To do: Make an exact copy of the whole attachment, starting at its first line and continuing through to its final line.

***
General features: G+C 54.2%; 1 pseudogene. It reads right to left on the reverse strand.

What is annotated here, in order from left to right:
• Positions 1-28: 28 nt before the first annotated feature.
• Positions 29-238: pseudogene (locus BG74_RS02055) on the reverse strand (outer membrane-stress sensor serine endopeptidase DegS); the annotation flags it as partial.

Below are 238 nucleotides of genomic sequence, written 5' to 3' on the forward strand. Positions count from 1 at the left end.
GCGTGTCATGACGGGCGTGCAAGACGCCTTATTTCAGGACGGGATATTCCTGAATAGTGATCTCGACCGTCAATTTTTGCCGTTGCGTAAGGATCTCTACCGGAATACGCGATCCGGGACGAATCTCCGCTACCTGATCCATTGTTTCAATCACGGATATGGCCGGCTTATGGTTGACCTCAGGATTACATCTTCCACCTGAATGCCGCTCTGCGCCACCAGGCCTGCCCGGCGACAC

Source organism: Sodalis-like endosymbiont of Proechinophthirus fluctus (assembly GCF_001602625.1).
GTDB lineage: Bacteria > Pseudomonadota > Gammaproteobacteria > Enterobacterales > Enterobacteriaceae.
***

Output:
General features: G+C 54.2%; 1 pseudogene. It reads right to left on the reverse strand.

What is annotated here, in order from left to right:
• Positions 1-28: 28 nt before the first annotated feature.
• Positions 29-238: pseudogene (locus BG74_RS02055) on the reverse strand (outer membrane-stress sensor serine endopeptidase DegS); the annotation flags it as partial.

Below are 238 nucleotides of genomic sequence, written 5' to 3' on the forward strand. Positions count from 1 at the left end.
GCGTGTCATGACGGGCGTGCAAGACGCCTTATTTCAGGACGGGATATTCCTGAATAGTGATCTCGACCGTCAATTTTTGCCGTTGCGTAAGGATCTCTACCGGAATACGCGATCCGGGACGAATCTCCGCTACCTGATCCATTGTTTCAATCACGGATATGGCCGGCTTATGGTTGACCTCAGGATTACATCTTCCACCTGAATGCCGCTCTGCGCCACCAGGCCTGCCCGGCGACAC

Source organism: Sodalis-like endosymbiont of Proechinophthirus fluctus (assembly GCF_001602625.1).
GTDB lineage: Bacteria > Pseudomonadota > Gammaproteobacteria > Enterobacterales > Enterobacteriaceae.